Writing first for television, Stephen J. Cannell created a new kind of detective, one who is flawed, flouts authority, and is comfortable being nonviolent and slightly odd. This kind of protagonist is more human than heroic but manages to defeat evildoers nevertheless. Though somewhat of a loner, the detective has loyal friends who often provide aid and comic relief. The unusual and unexpected attracted Cannell from the beginning of his writing career. His main characters do not hesitate to break the law or use violence in the name of justice. After writing more than fifteen hundred television dramas, Cannell turned to writing novels with the same energy, commitment, and imagination that made his television scripts successful. The broader canvas of the novel enabled him to develop more complicated plots, to create more complex interaction among a larger group of characters, and to expand the main character’s background and relationships.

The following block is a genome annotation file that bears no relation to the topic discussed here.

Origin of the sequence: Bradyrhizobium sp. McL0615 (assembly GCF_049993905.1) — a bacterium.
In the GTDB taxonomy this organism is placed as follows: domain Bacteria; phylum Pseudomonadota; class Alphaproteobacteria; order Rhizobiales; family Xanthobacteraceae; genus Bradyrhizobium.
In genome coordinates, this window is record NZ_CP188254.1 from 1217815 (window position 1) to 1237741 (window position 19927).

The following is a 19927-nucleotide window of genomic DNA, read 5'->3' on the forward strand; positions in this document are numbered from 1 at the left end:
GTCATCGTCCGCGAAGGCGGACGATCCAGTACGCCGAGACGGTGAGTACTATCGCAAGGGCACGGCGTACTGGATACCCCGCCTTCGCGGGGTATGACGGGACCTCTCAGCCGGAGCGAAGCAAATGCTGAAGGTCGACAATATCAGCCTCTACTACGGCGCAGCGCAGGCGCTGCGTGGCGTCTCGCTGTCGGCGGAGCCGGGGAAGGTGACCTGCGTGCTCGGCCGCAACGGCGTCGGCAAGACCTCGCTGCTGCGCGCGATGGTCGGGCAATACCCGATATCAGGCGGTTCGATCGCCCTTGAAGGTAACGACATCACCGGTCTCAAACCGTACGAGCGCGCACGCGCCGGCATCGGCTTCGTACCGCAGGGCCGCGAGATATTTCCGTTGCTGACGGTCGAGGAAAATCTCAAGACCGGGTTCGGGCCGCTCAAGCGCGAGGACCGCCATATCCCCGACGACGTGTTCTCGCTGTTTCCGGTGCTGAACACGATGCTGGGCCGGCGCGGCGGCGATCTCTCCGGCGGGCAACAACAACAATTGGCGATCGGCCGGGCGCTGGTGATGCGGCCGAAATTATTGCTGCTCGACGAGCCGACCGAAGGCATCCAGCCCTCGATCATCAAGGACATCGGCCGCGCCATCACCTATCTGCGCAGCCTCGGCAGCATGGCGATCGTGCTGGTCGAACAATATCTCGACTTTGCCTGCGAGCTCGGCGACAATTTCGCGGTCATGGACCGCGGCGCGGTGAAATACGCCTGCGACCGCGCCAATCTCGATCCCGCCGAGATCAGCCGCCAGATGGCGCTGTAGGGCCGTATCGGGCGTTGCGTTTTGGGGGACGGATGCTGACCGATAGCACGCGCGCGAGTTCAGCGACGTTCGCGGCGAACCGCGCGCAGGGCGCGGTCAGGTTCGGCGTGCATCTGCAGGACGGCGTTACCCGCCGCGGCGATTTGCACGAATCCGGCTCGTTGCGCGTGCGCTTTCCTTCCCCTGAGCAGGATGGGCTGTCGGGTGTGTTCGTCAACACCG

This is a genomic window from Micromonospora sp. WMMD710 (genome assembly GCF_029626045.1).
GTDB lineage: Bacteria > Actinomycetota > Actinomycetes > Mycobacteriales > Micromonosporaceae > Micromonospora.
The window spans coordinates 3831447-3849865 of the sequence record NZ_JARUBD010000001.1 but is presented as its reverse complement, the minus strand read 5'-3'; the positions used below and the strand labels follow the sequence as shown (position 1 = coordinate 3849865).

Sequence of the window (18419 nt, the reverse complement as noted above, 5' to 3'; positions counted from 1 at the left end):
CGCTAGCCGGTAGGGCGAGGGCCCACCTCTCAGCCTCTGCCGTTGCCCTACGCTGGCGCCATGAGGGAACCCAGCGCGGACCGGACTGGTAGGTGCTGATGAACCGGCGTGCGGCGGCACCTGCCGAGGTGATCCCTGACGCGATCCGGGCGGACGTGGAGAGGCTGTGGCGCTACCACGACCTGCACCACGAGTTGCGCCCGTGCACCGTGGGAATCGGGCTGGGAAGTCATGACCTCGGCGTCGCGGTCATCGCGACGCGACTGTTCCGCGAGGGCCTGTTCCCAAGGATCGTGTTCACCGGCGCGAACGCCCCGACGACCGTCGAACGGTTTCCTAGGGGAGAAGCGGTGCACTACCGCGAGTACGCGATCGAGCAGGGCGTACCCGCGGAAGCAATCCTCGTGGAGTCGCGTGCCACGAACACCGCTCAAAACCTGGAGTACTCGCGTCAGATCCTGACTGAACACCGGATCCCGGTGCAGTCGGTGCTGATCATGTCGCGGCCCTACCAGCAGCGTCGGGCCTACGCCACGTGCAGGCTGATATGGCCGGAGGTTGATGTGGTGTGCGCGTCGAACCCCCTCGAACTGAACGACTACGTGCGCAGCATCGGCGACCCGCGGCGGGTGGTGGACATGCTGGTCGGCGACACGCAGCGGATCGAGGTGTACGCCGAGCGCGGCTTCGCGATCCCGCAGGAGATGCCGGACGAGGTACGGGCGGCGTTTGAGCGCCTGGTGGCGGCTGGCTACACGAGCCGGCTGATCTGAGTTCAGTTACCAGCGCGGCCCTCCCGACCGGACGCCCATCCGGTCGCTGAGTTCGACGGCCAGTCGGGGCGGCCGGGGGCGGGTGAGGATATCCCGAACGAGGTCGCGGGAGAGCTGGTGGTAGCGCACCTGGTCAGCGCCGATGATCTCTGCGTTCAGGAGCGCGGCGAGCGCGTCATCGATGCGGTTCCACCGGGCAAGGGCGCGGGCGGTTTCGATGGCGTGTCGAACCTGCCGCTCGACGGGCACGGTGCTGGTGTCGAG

The premise of many of Cannell’s plots is violent conflict perpetrated by a menagerie of evil characters in gritty locations, earning him the nickname the “Merchant of Mayhem” and the reputation of a writer who features “bullets and babes.” Some critics, perhaps doubting that a writer as prolific and successful as Cannell could be very good, have called his characters cartoonlike and shallow and his plots too action-oriented and too violent. However, the popularity of his television shows and novels and the longevity of his success are proof that he knew what makes writing good entertainment and how to provide it.